The lobster, homarus americanus, normally found thousands of miles away off the Atlantic coast of North America occasionally finds its way into the pots of local fishermen.
Scientists at the University of Hull have said they will examine any that are found in future to see if they carry disease that could be a threat to the native population found in the UK’s biggest lobster fishery after the issue was raised at a meeting.
Skipper Gary Redshaw last found one two years ago 50 to 60 miles east of Bridlington.
He said: “In the past we have heard one officer on the watch talking to another on the cruise ship saying some of the passengers were going to buy lobsters and release them, thinking they were doing good.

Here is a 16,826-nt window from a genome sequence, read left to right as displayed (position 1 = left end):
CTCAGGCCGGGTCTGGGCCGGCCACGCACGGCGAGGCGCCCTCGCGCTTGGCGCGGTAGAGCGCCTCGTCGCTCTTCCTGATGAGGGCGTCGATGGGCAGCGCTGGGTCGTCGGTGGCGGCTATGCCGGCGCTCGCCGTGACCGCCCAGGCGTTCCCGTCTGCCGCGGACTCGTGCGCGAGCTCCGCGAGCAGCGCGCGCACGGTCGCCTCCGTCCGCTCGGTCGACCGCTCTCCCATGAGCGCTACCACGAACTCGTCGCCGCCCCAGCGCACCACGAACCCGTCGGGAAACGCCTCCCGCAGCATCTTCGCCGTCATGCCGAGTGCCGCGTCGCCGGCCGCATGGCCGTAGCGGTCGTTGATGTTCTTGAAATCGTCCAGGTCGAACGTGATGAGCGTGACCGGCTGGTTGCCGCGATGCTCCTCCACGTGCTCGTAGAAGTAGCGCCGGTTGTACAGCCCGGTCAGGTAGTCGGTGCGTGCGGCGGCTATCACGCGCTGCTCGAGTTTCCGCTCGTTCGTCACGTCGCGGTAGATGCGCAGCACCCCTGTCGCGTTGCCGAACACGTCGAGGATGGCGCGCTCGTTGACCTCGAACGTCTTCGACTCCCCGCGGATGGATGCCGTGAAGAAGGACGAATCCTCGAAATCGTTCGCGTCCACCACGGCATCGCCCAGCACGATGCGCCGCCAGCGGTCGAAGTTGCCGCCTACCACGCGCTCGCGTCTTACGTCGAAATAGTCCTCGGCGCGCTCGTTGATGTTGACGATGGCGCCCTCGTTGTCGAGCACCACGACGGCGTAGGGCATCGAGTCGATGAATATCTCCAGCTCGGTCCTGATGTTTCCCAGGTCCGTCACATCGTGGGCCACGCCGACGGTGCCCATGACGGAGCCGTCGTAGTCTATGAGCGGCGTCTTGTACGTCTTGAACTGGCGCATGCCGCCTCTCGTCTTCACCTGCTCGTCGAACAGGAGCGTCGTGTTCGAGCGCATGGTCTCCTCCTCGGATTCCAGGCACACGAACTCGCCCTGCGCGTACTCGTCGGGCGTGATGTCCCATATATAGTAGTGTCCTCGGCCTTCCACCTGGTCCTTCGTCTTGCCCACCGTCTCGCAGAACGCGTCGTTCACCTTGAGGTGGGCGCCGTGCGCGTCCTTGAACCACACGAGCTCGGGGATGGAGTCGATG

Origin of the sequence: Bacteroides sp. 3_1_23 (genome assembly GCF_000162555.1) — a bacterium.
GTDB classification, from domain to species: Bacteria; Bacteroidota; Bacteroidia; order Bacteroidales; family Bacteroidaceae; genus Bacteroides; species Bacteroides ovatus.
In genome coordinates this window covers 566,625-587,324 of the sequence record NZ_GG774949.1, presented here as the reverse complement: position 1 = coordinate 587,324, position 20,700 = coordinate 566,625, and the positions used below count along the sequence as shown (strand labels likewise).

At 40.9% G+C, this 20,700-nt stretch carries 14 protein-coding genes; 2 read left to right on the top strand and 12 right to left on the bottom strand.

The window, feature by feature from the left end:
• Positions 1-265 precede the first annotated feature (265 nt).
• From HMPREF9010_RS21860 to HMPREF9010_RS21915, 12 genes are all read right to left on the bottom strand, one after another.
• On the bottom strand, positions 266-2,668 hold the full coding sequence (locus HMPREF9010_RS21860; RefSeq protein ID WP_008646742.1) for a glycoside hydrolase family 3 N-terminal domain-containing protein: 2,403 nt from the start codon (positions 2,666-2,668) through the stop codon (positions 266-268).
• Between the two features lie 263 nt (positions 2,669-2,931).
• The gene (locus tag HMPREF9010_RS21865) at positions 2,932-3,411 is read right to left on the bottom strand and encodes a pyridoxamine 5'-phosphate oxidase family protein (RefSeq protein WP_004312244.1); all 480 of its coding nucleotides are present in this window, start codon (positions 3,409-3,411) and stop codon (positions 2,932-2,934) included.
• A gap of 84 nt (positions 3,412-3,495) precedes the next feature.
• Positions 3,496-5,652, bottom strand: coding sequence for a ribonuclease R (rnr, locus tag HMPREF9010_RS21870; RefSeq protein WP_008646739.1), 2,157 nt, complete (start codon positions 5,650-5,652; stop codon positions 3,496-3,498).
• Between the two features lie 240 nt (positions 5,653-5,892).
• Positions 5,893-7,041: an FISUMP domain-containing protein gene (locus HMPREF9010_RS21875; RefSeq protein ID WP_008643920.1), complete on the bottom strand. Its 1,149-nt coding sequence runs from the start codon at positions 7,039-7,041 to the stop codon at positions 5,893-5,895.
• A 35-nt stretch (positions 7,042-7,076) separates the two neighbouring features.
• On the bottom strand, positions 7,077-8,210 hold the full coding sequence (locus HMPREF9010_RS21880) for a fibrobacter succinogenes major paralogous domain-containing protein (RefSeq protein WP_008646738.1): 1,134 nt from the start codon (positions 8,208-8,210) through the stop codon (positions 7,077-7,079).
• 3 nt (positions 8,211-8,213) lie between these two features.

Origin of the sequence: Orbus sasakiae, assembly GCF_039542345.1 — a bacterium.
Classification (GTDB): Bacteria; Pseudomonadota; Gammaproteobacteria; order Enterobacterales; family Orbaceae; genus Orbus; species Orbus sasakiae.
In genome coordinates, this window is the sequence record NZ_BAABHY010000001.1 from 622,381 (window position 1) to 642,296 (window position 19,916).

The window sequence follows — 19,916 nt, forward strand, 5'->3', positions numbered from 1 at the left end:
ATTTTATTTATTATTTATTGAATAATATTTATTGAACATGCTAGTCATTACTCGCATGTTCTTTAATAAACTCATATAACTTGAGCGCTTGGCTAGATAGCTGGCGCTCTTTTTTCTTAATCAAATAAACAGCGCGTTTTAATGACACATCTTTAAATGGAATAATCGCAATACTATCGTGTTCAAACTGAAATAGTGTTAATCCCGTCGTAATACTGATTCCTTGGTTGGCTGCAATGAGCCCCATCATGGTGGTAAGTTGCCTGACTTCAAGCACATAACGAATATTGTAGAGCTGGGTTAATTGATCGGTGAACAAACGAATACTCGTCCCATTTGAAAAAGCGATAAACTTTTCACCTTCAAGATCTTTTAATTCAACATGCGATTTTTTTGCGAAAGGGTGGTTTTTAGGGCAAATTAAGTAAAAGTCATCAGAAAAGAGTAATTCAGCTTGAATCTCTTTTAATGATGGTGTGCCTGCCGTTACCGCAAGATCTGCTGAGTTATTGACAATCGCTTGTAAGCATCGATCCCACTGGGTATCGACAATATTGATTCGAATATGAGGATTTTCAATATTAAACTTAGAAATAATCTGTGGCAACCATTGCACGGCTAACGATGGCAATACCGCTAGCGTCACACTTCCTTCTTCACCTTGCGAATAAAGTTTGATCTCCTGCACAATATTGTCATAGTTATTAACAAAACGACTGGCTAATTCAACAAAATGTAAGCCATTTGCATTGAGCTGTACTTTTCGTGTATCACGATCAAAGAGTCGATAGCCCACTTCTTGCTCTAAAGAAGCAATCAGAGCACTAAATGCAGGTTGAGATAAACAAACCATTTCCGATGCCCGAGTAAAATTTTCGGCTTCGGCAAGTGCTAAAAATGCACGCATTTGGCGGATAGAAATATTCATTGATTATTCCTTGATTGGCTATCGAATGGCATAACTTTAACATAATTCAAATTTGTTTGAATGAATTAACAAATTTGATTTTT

“But in fact they can do a lot of damage. I think it’s a good idea to study them as they could be giving English lobsters a disease.”
Finds of the Canadian lobster, whose closest relative is the European lobster, homarus gammarus, are rare, and laboratory tests have shown that while the different species will mate their offspring are infertile.
Mike Cohen, from Holderness Fishing Industry Group, said: “We think the most likely route is that they are getting thrown overboard from cruise ships. People buy lobster for dinner, feel sorry for it and ask the waiter to chuck it over.
“In the grand scheme of things that’s a very small level of re-introduction.”